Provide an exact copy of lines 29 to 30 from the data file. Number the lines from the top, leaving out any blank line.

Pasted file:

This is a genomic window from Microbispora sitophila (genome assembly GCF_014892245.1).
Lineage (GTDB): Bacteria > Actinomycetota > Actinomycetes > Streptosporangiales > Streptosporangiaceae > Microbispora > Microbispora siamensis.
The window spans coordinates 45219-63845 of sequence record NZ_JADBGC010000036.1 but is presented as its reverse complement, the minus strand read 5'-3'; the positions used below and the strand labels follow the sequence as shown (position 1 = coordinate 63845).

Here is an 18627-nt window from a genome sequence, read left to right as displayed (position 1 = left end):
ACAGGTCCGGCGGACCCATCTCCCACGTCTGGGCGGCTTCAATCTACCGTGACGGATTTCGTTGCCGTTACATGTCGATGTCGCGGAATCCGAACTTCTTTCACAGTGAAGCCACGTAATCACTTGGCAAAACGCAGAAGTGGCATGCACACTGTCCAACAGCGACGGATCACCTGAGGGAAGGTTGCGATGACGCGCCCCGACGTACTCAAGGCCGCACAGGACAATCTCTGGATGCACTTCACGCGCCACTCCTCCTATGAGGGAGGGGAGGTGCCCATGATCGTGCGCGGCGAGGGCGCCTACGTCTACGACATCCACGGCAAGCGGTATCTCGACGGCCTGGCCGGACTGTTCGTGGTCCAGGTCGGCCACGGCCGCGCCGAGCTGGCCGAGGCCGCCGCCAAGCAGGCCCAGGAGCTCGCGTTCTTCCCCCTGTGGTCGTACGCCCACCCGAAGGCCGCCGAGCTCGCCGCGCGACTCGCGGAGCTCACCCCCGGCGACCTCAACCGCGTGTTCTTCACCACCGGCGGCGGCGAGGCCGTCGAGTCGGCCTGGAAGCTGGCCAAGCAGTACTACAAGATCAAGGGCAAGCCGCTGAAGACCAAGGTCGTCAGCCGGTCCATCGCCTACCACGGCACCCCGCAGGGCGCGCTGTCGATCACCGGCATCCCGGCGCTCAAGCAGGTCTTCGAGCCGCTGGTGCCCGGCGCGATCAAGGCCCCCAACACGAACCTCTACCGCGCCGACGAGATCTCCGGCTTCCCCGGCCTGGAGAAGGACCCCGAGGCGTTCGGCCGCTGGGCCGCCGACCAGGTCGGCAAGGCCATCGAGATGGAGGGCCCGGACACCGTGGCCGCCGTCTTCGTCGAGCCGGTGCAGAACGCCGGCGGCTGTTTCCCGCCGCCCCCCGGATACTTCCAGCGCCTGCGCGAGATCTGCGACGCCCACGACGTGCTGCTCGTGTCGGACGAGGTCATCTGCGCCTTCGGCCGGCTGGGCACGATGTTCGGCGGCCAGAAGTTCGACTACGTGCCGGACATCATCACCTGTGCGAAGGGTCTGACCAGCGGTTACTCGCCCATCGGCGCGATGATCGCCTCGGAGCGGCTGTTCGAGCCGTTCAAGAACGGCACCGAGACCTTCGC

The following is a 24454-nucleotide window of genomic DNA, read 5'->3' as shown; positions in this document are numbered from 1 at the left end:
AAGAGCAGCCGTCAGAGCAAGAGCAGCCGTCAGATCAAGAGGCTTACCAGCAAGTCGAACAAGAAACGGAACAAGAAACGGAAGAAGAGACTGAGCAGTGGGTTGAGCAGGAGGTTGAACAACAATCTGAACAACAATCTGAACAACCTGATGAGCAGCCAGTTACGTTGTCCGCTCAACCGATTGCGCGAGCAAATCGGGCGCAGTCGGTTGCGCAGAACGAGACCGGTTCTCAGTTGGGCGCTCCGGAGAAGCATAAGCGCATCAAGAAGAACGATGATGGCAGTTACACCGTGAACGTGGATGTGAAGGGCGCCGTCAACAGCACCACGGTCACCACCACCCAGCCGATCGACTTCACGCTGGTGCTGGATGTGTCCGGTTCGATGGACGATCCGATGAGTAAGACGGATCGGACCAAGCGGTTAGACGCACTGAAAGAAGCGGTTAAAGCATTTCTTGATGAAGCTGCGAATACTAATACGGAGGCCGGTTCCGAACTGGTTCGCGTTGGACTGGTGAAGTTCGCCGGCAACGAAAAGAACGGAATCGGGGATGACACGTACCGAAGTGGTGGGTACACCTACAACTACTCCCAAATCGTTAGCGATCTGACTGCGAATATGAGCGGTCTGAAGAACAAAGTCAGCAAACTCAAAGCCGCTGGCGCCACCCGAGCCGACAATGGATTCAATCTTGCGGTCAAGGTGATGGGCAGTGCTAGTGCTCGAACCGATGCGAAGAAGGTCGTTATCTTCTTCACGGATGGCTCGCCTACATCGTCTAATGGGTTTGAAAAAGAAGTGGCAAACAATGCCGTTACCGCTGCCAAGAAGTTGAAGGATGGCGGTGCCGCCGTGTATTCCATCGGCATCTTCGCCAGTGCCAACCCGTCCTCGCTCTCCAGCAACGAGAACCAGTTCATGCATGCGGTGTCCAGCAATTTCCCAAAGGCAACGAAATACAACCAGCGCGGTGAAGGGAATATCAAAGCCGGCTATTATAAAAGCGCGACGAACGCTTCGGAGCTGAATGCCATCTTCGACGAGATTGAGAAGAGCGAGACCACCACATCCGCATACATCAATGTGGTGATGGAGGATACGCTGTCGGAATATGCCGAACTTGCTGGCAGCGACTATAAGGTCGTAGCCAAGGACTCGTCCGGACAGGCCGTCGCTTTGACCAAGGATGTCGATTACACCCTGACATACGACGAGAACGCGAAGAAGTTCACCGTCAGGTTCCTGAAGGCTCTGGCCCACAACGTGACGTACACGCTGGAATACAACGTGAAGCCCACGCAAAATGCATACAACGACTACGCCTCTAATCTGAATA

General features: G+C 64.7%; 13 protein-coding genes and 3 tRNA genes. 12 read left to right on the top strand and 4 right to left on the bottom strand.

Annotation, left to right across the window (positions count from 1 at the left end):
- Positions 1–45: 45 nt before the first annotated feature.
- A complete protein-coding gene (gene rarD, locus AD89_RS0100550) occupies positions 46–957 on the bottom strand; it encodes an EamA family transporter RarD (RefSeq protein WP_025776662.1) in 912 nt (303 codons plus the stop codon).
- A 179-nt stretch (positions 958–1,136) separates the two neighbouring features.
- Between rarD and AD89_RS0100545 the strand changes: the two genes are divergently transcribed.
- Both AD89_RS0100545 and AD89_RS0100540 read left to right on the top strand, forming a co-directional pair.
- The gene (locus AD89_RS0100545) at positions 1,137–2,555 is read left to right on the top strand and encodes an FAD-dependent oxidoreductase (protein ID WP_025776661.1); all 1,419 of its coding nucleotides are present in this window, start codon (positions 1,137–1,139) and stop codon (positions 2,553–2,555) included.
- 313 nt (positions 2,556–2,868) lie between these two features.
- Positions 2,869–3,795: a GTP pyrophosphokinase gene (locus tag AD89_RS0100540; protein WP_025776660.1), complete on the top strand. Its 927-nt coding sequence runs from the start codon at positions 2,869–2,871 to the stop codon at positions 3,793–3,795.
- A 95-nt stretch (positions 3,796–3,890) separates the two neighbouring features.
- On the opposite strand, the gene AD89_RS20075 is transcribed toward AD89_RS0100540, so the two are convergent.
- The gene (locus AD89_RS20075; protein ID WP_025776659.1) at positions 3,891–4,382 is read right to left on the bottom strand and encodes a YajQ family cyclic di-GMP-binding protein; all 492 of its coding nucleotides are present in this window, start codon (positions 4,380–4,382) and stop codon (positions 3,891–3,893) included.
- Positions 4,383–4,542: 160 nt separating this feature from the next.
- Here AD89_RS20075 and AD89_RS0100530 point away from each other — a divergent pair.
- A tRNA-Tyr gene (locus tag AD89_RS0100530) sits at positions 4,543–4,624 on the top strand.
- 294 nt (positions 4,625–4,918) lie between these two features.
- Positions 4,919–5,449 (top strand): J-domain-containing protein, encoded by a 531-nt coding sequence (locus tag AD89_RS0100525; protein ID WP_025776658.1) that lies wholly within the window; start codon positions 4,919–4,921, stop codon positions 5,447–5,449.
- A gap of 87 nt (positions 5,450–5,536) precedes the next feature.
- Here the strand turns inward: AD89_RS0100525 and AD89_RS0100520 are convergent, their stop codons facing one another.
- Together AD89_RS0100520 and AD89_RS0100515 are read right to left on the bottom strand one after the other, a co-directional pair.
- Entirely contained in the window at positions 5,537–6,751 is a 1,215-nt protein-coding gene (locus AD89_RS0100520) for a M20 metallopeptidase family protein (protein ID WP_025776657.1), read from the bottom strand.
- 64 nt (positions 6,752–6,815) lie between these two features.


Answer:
- Entirely contained in the window at positions 5,537–6,751 is a 1,215-nt protein-coding gene (locus AD89_RS0100520) for a M20 metallopeptidase family protein (protein ID WP_025776657.1), read from the bottom strand.
- 64 nt (positions 6,752–6,815) lie between these two features.